The Economy of Feeling

In 2003 John Nolan wrote a review of the popular memoir "A Million Little Pieces" by James Frey. The memoir, which outlined Frey's time in jail and rehab during a troubled time in his life, soon saw a meteoric rise. Amazon named it their book of the year, and in 2005 it received the Oprah treatment. Frey's mainstream praise ended abruptly in 2006, when The Smoking Gun released their exposé on the memoir's more extraordinary claims. Frey had lied about some of the events and circumstances portrayed in the book. The consequences were swift and grave.

But before Frey's public shaming fully took form, there were plenty of skeptics and detractors. Chief among them was John Nolan, who wrote his scathing review entitled "A Million Pieces of Shit". The tone of the piece can be captured by the opening remarks:

This is the worst thing I’ve ever read.

A Million Little Pieces is the dregs of a degraded genre, the rehab memoir. Rehab stories provide a way for pampered trust-fund brats like Frey to claim victim status. These swine already have money, security and position and now want to corner the market in suffering and scars, the consolation prizes of the truly lost. It’s a fitting literary metonymy for the Bush era: the rich have decided to steal it all, even the tears of the losers.

What follows is one of the most thorough and merciless reviews I have ever read. Even three years before the truth came out about Frey's love of blending fiction and reality, Nolan was wholly unconvinced and uncaring. What's of particular interest is his staunch defence of the status of the victim. Even on mere suspicion of exaggeration, Nolan is quick to note Frey's attempt to "...corner the market in suffering and scars". One is tempted to think that even if the events of 2006 had not taken place, that Nolan would feel equally vindicated in his contempt. When I read Nolan's review, there was one aspect of the piece I couldn't quite forget. It involved the assumption that Frey was somehow misguided in feeling emotional barren at a low point in his life. It's clear that Nolan thinks that there are some feelings that are earned. What exactly is the market of suffering?

I think the connection between suffering and consolation is a strong one. Everyone has suffered a loss, or misfortune, and entered into a state of suffering. There is a feeling that we have when we are suffering that acts to sooth us. It is the acceptance of the things we can't change; the loss of a loved one, coming to terms with our failures, entering into another 'mode' of living. We all have these 'modes', where routine is suspended and life is different for a little while. It makes us special, or at the very least it makes us feel special. It's that feeling when you get to stay home from school because of illness. Entering into suffering, finally accepting it, absolves us of the stress of pretending everything is okay. We can give in and admit that something is wrong.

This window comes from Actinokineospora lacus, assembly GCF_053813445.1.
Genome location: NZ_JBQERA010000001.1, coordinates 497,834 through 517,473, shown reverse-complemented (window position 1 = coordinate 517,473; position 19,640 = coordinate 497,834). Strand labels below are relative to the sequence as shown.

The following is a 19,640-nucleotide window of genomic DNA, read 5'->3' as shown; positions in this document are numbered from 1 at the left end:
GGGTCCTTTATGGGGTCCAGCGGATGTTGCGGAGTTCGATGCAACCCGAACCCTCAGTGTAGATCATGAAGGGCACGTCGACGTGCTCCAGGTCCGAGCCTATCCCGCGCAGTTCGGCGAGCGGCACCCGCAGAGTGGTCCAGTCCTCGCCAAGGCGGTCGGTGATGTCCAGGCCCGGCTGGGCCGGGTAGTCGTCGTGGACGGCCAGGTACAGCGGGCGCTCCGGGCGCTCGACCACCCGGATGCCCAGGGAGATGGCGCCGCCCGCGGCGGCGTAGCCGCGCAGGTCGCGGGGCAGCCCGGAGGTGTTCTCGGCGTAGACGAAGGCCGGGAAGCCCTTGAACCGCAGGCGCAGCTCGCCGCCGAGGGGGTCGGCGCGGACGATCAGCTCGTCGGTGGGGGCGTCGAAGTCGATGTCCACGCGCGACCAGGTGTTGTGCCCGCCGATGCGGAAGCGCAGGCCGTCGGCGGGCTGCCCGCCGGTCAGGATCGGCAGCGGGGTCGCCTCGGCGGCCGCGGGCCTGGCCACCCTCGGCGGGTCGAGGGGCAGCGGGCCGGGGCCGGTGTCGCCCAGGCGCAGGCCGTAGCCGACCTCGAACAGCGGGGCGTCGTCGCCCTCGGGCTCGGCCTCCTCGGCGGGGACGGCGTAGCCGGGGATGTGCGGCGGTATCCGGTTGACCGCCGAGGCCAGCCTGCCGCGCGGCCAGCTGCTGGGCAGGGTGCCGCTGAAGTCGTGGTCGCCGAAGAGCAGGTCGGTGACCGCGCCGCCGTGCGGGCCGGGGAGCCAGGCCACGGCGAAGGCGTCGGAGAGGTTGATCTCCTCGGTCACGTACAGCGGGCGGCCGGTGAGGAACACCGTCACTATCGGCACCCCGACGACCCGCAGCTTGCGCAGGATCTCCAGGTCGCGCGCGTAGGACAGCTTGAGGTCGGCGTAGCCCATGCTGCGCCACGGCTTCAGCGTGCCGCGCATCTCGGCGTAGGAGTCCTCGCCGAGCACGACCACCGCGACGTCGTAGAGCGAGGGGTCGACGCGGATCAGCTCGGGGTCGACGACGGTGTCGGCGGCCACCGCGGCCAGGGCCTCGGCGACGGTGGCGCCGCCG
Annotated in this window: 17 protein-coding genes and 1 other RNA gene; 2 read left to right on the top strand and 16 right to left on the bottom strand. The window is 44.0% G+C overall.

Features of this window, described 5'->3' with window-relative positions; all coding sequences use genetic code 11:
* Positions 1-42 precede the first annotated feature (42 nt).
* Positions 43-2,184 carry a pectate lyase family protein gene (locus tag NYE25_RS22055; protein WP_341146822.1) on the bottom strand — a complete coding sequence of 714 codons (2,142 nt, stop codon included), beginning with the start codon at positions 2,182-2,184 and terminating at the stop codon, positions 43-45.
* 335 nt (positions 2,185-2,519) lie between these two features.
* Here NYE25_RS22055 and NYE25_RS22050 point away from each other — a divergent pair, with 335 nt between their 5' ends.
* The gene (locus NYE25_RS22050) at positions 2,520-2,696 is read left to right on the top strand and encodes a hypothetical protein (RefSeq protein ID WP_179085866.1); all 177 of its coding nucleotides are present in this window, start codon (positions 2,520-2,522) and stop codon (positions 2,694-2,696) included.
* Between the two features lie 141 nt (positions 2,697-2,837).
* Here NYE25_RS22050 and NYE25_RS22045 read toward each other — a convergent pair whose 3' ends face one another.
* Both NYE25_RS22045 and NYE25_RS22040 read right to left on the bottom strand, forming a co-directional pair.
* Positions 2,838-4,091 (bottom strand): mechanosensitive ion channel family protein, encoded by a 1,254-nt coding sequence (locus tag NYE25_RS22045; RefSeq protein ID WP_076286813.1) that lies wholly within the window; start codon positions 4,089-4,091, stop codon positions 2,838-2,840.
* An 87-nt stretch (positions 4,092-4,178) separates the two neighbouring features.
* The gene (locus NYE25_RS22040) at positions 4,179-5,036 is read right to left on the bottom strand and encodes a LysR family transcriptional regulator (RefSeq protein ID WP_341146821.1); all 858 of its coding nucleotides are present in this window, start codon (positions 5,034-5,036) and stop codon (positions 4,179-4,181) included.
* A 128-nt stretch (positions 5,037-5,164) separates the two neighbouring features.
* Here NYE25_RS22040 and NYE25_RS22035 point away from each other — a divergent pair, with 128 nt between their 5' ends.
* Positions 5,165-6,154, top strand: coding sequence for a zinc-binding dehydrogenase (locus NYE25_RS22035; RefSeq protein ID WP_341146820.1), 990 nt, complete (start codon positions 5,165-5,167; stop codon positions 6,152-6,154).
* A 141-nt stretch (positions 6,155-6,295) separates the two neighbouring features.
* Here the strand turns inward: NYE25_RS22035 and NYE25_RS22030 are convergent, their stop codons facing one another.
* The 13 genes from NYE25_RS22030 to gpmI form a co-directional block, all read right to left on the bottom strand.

The defence of our suffering begins at an early age. Our classmates in school question our sickness - were we really sick, or were we faking, perhaps for attention? Were we really heart-broken over that break-up, or were exaggerating to fill the void of a lost relationship with the concern of our peers and family?

"It seems like we learn to navigate a calculus of suffering"

The tricky part comes when we encounter the suffering of others, whom we deem unworthy. When little Timmy complains about getting a Snickers, not a Mars Bar, in his lunch, and our family has barely managed to afford a plain sandwich for your lunch, it is easy to become negative. Little Timmy doesn't deserve to complain, does he? We have it worse.  It seems like we learn to navigate a calculus of suffering, to determine when it is deserved (by others, rarely ourselves) which involves some combination of Privilege, Circumstance, and Culpability. Timmy comes from wealth, and is complaining about a small temporary problem, and so we judge him as underserving of his suffering. 

What makes matters more complicated is when we begin to discuss life-altering events. Things which can shake any person to their core. Death, serious illness, addiction. When Nolan calculates James Frey's suffering, and comes to the conclusion that the math does not support his reaction, is that math any different than in Timmy's case? Is it possible that we want to reserve true suffering for those who are the worst off? Are we speaking on their behalf?

When we look at Frey, what are we seeing? Nolan here seems to summarize his existing by his privilege and circumstance, a "pampered trust-fund brat". Ask yourself this: If we were to stand beside James Frey at the moment when he finally faced his addiction, a total breakdown, how would we feel? If instead we were standing beside a person living in poverty at the same moment, how would we feel then? Is there any discernible difference between the two? If there is, is that difference reflective of our outside perspective, or are we able to judge the personal experiences of others?